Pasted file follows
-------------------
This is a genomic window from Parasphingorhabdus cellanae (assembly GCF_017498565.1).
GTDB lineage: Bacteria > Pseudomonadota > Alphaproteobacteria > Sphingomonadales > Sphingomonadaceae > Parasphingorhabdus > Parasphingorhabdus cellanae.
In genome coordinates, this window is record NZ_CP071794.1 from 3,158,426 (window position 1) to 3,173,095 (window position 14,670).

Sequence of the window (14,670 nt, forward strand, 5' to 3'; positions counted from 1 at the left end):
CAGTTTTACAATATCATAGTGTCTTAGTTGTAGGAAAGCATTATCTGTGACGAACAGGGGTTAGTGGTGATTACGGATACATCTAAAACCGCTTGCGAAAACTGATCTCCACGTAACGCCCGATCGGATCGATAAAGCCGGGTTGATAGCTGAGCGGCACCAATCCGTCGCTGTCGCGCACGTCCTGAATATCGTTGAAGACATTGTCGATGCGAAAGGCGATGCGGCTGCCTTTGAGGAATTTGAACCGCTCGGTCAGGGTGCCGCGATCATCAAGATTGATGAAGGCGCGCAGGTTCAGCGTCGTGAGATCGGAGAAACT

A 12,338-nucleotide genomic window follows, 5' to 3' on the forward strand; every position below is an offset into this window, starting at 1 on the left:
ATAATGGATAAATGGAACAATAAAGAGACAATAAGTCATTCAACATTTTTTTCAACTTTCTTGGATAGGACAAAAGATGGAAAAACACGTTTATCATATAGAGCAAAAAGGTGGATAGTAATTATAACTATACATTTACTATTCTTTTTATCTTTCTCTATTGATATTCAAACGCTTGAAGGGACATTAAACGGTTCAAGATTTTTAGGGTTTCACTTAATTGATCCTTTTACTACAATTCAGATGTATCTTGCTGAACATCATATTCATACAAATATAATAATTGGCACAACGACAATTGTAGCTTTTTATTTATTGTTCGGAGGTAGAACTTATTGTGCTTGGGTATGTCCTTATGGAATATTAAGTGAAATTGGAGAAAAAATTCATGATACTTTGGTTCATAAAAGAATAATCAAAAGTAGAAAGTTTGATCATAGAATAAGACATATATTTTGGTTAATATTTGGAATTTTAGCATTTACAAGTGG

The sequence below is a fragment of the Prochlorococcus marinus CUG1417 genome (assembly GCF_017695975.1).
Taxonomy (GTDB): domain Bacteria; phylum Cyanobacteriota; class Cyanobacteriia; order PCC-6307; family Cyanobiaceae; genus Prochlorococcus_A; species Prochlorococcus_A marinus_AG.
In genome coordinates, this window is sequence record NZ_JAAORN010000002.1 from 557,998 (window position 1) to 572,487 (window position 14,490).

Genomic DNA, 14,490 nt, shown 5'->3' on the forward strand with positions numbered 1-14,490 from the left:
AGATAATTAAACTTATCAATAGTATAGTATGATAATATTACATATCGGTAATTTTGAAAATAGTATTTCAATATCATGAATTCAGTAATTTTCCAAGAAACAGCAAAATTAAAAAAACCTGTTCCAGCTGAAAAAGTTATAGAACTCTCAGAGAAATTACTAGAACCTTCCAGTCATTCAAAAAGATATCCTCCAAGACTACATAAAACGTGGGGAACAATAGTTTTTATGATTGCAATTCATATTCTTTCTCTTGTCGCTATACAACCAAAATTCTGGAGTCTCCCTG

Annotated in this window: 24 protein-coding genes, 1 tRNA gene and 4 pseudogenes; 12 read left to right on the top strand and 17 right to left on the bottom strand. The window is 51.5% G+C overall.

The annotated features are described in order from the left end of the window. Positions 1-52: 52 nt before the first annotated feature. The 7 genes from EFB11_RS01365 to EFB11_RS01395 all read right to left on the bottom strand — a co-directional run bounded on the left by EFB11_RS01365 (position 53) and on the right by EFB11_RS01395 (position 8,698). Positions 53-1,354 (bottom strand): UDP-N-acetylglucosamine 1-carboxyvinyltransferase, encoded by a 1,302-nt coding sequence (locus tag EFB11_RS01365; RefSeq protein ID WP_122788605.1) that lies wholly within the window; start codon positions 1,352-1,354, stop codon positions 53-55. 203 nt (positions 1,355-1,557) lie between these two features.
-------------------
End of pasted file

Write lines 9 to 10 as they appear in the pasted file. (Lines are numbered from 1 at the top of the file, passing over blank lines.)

Taxonomy (GTDB): domain Bacteria; phylum Cyanobacteriota; class Cyanobacteriia; order PCC-6307; family Cyanobiaceae; genus Prochlorococcus_A; species Prochlorococcus_A marinus_AG.
In genome coordinates, this window is sequence record NZ_JAAORN010000002.1 from 557,998 (window position 1) to 572,487 (window position 14,490).